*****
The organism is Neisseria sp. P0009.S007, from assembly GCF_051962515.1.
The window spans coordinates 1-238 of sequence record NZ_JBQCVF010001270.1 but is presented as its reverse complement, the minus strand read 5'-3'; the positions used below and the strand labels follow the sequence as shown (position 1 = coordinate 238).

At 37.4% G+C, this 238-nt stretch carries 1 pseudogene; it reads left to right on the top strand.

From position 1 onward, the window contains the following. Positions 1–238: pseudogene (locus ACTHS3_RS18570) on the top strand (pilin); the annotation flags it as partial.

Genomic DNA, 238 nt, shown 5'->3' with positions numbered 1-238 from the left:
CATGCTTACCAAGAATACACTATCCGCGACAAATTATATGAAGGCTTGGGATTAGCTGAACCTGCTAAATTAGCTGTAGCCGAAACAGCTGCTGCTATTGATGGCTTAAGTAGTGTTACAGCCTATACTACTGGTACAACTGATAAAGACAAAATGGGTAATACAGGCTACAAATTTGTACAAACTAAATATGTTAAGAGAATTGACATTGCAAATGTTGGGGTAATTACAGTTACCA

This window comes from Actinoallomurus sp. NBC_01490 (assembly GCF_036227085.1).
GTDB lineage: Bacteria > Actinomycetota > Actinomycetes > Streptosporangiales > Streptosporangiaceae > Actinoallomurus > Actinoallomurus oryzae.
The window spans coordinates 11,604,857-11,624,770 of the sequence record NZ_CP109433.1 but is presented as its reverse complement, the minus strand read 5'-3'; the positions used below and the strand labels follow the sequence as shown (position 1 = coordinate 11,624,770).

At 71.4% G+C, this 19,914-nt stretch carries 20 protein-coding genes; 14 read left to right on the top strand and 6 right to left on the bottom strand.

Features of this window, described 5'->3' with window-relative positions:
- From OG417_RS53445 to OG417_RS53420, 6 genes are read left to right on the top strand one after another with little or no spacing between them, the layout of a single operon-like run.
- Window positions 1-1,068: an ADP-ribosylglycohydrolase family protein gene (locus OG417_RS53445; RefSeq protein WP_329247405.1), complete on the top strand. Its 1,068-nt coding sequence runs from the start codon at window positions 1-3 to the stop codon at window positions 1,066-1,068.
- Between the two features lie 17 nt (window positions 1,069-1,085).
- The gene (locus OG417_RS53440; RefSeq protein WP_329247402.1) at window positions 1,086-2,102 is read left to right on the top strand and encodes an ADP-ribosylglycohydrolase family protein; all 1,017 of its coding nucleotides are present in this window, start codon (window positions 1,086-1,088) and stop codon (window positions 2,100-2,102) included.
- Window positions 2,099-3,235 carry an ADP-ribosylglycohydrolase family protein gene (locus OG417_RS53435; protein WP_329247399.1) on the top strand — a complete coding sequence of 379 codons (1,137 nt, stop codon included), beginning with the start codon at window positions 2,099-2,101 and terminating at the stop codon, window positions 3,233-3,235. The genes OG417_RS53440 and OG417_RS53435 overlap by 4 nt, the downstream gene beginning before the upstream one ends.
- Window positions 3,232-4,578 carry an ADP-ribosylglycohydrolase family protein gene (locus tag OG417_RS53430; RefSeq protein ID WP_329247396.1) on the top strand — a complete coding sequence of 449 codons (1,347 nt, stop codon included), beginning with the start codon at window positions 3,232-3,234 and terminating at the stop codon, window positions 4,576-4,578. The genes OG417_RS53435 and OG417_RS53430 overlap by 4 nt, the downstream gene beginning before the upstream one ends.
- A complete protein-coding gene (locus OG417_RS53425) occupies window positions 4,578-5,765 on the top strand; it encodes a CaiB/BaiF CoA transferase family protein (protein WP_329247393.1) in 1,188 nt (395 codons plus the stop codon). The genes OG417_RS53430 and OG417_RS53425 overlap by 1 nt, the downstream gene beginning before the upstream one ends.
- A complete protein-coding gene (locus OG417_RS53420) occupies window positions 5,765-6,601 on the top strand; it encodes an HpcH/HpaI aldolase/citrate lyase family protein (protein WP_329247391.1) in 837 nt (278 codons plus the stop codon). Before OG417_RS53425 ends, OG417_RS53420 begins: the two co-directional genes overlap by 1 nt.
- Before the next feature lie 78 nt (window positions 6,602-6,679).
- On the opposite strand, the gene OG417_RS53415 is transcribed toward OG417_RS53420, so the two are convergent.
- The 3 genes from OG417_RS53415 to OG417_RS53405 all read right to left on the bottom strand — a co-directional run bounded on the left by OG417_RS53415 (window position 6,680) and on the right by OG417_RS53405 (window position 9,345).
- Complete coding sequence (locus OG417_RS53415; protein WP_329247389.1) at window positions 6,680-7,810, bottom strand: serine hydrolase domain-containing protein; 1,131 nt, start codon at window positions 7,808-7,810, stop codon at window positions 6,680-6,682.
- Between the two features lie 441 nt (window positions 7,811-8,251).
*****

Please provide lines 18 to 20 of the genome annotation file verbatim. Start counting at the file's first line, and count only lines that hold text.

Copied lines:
- A complete protein-coding gene (locus OG417_RS53425) occupies window positions 4,578-5,765 on the top strand; it encodes a CaiB/BaiF CoA transferase family protein (protein WP_329247393.1) in 1,188 nt (395 codons plus the stop codon). The genes OG417_RS53430 and OG417_RS53425 overlap by 1 nt, the downstream gene beginning before the upstream one ends.
- A complete protein-coding gene (locus OG417_RS53420) occupies window positions 5,765-6,601 on the top strand; it encodes an HpcH/HpaI aldolase/citrate lyase family protein (protein WP_329247391.1) in 837 nt (278 codons plus the stop codon). Before OG417_RS53425 ends, OG417_RS53420 begins: the two co-directional genes overlap by 1 nt.
- Before the next feature lie 78 nt (window positions 6,602-6,679).